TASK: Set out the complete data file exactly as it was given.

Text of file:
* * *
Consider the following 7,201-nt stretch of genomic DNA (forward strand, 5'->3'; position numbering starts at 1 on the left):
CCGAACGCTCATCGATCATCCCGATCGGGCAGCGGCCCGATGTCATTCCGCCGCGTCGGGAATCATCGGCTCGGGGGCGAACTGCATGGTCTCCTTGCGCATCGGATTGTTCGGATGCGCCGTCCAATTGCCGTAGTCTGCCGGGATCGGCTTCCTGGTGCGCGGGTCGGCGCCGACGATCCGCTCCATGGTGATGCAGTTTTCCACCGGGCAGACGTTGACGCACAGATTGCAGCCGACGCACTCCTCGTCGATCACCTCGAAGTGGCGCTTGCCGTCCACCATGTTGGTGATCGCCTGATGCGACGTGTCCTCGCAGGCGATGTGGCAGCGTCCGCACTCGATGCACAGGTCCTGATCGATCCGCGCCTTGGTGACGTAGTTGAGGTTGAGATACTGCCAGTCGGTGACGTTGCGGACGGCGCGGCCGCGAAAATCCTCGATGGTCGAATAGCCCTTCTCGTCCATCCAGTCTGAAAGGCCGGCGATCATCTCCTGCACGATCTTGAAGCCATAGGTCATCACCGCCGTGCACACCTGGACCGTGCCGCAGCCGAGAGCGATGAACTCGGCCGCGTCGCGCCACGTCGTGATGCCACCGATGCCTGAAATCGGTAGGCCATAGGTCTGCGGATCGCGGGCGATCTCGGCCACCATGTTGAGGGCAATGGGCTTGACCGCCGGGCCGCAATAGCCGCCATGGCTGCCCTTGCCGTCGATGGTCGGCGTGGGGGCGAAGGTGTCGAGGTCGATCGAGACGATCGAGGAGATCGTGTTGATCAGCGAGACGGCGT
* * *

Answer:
Consider the following 7,201-nt stretch of genomic DNA (forward strand, 5'->3'; position numbering starts at 1 on the left):
CCGAACGCTCATCGATCATCCCGATCGGGCAGCGGCCCGATGTCATTCCGCCGCGTCGGGAATCATCGGCTCGGGGGCGAACTGCATGGTCTCCTTGCGCATCGGATTGTTCGGATGCGCCGTCCAATTGCCGTAGTCTGCCGGGATCGGCTTCCTGGTGCGCGGGTCGGCGCCGACGATCCGCTCCATGGTGATGCAGTTTTCCACCGGGCAGACGTTGACGCACAGATTGCAGCCGACGCACTCCTCGTCGATCACCTCGAAGTGGCGCTTGCCGTCCACCATGTTGGTGATCGCCTGATGCGACGTGTCCTCGCAGGCGATGTGGCAGCGTCCGCACTCGATGCACAGGTCCTGATCGATCCGCGCCTTGGTGACGTAGTTGAGGTTGAGATACTGCCAGTCGGTGACGTTGCGGACGGCGCGGCCGCGAAAATCCTCGATGGTCGAATAGCCCTTCTCGTCCATCCAGTCTGAAAGGCCGGCGATCATCTCCTGCACGATCTTGAAGCCATAGGTCATCACCGCCGTGCACACCTGGACCGTGCCGCAGCCGAGAGCGATGAACTCGGCCGCGTCGCGCCACGTCGTGATGCCACCGATGCCTGAAATCGGTAGGCCATAGGTCTGCGGATCGCGGGCGATCTCGGCCACCATGTTGAGGGCAATGGGCTTGACCGCCGGGCCGCAATAGCCGCCATGGCTGCCCTTGCCGTCGATGGTCGGCGTGGGGGCGAAGGTGTCGAGGTCGATCGAGACGATCGAGGAGATCGTGTTGATCAGCGAGACGGCGT